The South Seas: sun, sea and beaches lined with palm trees! This postcard idyll doesn’t immediately make you think of baroque music – but that’s exactly where the Lautten Compagney takes you to the “Theater im Delphi” in Pankow. In the informal atmosphere of the former cinema, the musicians, who are otherwise regarded as specialists in early music, provide entertaining and amusing entertainment, supplemented by saxophone and percussion.
The program of the concert is as colorful as the bright Hawaiian shirts of the performers and is nevertheless characterized by European longings: “Reif für die Insel” by the singer-songwriter Peter Cornelius and the evergreen “La Paloma” are represented as well as the “South Sea Ballad”. from John Gay’s The Beggar’s Opera of 1728.
Pink Panther meets Henry Purcell
The cellist Bo Wiget, who is also moderating the evening, skilfully alienates hits like “Boy, come soon again” in his arrangements with quotations from Handel’s “Water Music”. The transparent sound ideal of early music harmonizes surprisingly well with modern sound. The jig from Henry Purcell’s “Abdelazer” from 1695 becomes the rhythmic foundation for the nine musicians, over which various instruments, such as the saxophone, improvise on Mancini’s “Pink Panther” theme.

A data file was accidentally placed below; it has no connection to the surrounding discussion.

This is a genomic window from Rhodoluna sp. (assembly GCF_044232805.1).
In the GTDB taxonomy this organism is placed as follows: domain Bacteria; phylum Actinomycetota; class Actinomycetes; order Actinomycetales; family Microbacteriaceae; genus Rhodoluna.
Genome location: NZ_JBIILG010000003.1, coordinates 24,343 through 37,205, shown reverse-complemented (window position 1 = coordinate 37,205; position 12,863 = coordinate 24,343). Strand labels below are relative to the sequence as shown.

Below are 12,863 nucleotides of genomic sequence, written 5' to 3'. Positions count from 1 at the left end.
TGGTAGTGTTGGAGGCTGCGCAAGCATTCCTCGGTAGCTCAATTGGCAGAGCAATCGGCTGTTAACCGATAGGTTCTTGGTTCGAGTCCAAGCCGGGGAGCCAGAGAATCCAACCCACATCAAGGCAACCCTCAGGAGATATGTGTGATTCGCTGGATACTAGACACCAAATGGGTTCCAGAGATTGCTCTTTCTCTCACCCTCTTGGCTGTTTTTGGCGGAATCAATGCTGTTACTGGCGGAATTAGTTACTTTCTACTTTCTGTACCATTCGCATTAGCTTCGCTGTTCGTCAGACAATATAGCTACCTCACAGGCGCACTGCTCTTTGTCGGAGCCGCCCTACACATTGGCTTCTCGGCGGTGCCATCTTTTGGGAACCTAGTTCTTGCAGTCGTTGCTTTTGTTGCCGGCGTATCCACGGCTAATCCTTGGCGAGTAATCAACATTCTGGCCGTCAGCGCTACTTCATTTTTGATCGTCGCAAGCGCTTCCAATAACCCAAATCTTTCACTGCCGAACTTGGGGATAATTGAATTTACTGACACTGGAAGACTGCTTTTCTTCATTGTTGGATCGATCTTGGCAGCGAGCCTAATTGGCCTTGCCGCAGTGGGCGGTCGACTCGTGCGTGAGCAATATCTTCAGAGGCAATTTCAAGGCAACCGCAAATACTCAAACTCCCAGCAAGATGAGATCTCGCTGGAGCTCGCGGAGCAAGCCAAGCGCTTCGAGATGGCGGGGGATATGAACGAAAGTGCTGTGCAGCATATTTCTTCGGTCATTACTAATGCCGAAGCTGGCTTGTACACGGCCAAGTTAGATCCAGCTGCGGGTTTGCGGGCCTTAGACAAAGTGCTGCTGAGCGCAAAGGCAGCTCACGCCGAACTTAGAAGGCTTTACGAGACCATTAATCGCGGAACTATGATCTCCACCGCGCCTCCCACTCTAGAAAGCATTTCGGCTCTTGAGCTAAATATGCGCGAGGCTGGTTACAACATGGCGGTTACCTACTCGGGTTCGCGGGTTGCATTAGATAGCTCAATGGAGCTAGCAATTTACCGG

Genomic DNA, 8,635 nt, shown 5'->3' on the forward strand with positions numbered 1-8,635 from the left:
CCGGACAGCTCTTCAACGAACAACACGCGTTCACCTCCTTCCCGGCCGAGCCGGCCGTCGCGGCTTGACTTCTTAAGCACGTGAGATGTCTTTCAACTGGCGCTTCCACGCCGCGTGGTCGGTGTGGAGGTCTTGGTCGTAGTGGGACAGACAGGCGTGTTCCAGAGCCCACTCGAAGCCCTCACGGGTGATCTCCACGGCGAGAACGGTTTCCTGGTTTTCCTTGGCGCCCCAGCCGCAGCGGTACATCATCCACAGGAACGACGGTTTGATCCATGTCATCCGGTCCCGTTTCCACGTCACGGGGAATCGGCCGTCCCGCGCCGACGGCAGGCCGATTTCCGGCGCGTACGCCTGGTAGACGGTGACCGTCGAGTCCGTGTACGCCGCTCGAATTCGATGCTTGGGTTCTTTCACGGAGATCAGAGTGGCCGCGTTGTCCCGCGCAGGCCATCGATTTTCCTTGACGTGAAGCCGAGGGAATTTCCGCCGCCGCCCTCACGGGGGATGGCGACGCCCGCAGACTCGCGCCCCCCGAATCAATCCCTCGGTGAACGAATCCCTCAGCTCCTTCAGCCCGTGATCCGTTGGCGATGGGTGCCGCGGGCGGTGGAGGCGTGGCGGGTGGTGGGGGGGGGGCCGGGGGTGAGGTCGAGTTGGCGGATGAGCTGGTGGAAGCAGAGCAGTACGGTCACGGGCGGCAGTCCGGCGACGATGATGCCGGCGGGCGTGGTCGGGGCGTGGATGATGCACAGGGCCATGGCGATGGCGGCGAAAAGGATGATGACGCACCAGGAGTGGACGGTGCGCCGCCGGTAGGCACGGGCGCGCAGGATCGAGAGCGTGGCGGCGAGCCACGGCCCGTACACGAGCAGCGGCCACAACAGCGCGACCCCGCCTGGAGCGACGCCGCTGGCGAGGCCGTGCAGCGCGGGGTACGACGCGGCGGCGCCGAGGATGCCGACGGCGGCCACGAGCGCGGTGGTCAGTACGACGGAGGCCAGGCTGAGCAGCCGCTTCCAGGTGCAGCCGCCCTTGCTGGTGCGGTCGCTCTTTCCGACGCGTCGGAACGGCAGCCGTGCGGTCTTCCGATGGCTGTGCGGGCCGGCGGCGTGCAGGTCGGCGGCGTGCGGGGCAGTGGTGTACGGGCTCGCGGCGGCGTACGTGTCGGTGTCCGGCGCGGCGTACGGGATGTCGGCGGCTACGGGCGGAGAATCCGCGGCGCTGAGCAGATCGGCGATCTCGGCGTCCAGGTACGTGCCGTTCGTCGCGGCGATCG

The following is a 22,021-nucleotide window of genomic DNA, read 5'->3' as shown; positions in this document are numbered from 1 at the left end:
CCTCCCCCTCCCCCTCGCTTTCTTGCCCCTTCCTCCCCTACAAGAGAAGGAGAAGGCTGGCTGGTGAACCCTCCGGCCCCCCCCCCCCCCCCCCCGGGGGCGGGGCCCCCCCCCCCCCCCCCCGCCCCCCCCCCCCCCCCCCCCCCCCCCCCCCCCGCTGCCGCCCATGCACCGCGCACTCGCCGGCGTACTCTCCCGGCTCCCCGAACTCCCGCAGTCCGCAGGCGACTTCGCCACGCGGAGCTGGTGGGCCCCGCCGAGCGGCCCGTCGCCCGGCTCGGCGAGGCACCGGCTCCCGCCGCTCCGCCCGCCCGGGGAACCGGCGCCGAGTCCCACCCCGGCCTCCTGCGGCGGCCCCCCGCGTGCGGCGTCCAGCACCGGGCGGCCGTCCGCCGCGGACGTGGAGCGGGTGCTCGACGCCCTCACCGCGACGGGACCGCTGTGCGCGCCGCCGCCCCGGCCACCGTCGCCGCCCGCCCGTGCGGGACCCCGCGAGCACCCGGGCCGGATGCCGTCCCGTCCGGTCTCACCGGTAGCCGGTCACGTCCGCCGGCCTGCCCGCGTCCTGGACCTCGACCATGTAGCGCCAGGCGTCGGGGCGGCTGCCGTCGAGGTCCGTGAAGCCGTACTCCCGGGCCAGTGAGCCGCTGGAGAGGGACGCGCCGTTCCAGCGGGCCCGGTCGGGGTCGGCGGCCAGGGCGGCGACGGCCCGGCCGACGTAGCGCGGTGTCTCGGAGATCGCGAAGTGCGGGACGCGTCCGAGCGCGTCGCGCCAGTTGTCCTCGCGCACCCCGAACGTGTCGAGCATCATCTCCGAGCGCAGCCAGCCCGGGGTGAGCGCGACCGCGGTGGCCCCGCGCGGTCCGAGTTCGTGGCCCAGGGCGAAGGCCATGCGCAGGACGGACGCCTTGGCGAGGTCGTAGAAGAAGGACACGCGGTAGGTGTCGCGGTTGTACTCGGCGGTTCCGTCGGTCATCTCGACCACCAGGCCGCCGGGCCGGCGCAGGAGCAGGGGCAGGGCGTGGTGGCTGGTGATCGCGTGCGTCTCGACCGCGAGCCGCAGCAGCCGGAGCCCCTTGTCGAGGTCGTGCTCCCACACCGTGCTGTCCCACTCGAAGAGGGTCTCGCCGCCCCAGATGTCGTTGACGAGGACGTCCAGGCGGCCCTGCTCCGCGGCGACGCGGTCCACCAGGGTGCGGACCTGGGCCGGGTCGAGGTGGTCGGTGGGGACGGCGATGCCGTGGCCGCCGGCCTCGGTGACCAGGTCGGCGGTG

The fact that the South Seas will soon disappear from geographical view does not dampen the enthusiasm of the audience on Tuesday. The tenor Mirko Ludwig moves effortlessly between the musical styles with a slim voice. He likes Annette Humpe’s Monotony in the South Seas as well as Purcell’s tender One Charming Night.
As far as the advertised transculturality is concerned, the evening falls short of its potential. The previously announced ukuleles and conch shells are only used as a gag. Here, shell horns, so-called conchs, as brass bands, play Protestant hymns to this day in Oceania. There would have been interesting possibilities for arrangements here, as well as for the ukulele, which was developed in Hawaii around 1880.
The evening therefore only partly lives up to the claim of playing with the cliché of happy islanders in the South Seas. Despite all the entertainment, some historical information would have been helpful in the moderation. This often gives the impression that clichés are celebrated rather than questioned
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